Say the word “distillery” in Southwest Virginia and it’s hard not to think of the legendary prohibition-era moonshine running of the three Bondurant Brothers in Franklin County, chronicled in the 2012 film Lawless.
The brothers were responsible for the county being crowned “the wettest county in the world” in 1935 by journalist Sherwood Anderson, who was covering the trial of what would become known as the “The Great Moonshine Conspiracy.” Prosecutors alleged that a conspiracy ring had defrauded the government out of $5.5 million dollars in excise taxes.
While Franklin County has a more recent tradition of distilling, Roanoke City proper hasn’t seen a distillery since the early 1900s, well before prohibition took hold.
But now there are another set of brothers, the Brady Brothers — Tim, Brian and Andy — who are reviving a tradition that Roanoke hasn’t seen in more than 100 years when Roanoke was home to John Casper Distilling and the industry was much more of a mail-order type of service. In 1908, Casper moved to Roanoke and sold stock to erect a distillery (in fact, another set of brothers — Gordon and Morris Aronhime — formed a mail-order company the same year in Roanoke and established the Aronhime Mail Order Liquor House ).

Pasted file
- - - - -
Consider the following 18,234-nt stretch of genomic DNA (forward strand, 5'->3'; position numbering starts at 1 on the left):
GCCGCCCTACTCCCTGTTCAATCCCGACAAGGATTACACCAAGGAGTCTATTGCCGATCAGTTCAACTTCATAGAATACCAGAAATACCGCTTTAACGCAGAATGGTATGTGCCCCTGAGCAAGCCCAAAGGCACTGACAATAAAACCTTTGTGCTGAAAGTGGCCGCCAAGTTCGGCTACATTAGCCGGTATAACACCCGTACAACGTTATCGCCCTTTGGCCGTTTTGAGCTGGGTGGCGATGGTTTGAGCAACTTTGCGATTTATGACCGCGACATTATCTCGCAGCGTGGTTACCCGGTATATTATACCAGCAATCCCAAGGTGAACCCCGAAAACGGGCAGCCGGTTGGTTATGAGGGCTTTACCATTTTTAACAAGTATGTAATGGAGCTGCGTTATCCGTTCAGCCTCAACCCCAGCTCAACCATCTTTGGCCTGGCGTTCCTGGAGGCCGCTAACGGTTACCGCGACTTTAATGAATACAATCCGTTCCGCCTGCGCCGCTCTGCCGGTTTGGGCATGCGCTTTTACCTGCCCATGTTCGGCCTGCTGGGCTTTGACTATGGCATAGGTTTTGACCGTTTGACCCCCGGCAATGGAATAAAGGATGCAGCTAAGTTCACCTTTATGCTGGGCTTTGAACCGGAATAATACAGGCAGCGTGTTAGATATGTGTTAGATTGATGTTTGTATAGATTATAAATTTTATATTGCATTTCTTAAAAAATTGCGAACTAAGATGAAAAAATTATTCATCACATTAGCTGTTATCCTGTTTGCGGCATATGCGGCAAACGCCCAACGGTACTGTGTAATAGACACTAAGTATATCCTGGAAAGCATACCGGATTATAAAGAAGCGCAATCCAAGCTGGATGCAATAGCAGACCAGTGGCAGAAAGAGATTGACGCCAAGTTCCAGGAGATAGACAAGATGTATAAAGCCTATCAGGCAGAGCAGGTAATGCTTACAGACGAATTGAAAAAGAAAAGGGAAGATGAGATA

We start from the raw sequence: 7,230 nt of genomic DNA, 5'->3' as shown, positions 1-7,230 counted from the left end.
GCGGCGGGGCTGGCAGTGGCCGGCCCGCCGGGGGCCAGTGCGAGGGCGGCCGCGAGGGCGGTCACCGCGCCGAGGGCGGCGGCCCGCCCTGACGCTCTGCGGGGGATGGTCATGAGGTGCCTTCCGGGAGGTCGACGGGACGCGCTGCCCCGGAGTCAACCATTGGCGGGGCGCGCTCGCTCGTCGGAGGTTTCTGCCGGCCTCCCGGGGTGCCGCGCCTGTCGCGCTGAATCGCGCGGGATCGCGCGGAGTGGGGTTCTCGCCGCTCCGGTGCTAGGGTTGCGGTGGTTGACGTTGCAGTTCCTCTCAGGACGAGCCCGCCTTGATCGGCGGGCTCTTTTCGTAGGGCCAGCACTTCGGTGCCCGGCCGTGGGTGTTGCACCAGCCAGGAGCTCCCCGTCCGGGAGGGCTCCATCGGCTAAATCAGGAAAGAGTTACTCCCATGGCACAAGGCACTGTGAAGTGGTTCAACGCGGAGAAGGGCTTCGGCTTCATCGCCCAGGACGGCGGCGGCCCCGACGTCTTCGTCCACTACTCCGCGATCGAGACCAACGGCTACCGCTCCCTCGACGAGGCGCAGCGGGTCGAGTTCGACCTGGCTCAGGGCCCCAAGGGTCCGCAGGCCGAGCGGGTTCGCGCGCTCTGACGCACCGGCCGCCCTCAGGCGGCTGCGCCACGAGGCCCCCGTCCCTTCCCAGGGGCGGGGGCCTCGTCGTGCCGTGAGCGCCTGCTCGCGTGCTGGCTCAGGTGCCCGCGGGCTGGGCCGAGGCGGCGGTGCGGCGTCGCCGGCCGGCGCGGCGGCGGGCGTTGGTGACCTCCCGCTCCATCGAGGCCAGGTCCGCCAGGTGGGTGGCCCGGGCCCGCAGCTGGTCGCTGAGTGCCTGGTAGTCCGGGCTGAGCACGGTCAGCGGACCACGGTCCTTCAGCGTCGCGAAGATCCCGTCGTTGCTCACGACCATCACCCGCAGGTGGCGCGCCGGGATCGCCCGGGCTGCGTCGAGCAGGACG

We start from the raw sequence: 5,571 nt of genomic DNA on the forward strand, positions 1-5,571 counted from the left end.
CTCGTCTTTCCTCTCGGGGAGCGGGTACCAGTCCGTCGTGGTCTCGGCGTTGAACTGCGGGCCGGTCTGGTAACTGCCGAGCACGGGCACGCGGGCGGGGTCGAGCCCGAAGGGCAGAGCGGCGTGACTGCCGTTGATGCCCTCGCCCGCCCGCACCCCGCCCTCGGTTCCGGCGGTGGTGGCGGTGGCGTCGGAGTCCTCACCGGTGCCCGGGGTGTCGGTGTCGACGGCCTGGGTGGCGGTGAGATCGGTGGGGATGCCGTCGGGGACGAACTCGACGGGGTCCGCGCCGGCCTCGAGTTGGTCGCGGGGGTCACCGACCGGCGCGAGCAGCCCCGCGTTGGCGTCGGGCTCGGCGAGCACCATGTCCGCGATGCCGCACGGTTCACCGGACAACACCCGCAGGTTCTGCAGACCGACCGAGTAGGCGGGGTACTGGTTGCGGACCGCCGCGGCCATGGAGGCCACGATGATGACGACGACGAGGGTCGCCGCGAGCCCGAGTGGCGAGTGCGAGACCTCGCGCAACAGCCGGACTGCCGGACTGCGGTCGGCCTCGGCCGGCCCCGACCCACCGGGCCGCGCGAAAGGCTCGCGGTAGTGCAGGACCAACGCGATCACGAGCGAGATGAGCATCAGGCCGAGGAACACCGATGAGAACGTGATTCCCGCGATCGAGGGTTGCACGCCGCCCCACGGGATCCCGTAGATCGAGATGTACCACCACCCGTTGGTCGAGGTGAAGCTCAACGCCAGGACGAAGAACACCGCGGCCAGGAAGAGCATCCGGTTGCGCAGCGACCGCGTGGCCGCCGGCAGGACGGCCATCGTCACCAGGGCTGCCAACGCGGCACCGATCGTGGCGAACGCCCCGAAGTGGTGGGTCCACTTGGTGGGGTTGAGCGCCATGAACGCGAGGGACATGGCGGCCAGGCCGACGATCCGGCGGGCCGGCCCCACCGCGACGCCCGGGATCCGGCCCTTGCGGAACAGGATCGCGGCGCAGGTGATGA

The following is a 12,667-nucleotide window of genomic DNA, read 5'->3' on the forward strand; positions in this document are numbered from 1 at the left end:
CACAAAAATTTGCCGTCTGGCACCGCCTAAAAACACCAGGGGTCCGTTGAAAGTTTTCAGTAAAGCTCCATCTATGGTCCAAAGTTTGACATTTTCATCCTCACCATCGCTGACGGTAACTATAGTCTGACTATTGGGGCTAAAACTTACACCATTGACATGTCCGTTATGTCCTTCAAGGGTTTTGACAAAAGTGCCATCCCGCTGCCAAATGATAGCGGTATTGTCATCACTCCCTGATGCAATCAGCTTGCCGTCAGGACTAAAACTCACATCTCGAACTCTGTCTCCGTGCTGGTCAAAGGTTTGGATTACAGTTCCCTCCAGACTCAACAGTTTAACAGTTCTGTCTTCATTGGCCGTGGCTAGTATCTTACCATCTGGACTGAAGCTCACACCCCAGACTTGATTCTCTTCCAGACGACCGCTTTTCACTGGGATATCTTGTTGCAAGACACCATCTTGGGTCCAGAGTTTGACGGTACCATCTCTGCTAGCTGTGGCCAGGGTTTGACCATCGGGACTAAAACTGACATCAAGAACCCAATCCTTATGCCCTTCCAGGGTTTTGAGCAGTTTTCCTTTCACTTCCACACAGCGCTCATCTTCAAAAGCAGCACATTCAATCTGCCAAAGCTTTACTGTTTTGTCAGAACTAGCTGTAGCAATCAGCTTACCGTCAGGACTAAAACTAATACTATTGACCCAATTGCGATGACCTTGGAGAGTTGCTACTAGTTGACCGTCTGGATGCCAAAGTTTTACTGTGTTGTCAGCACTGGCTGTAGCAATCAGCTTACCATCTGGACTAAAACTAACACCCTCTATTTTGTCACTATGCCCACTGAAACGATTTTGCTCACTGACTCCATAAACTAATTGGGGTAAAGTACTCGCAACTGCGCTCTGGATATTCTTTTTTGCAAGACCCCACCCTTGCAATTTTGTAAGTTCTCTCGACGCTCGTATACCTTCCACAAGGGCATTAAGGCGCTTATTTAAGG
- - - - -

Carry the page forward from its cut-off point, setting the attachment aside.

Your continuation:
In the first moments of the 1900s the whiskey industry thrived throughout the Southeast before prohibition began to take hold. As neighboring states such as North Carolina went dry in 1908, distillers found refuge in the commonwealth.
The Bradys’ decision to establish a distillery in 2020 came down to good old-fashioned market research. When Tim envisioned moving back to the Roanoke Valley after retiring from the Air Force he had always pictured opening a brewery and a hotdog stand, but he was a few years too late, as breweries began proliferating at a rapid pace in the area around 2018.
“I didn’t want to recreate the wheel and I certainly didn’t want to compete with something that was already well established, so that led us to down the distillery path,” Brady said.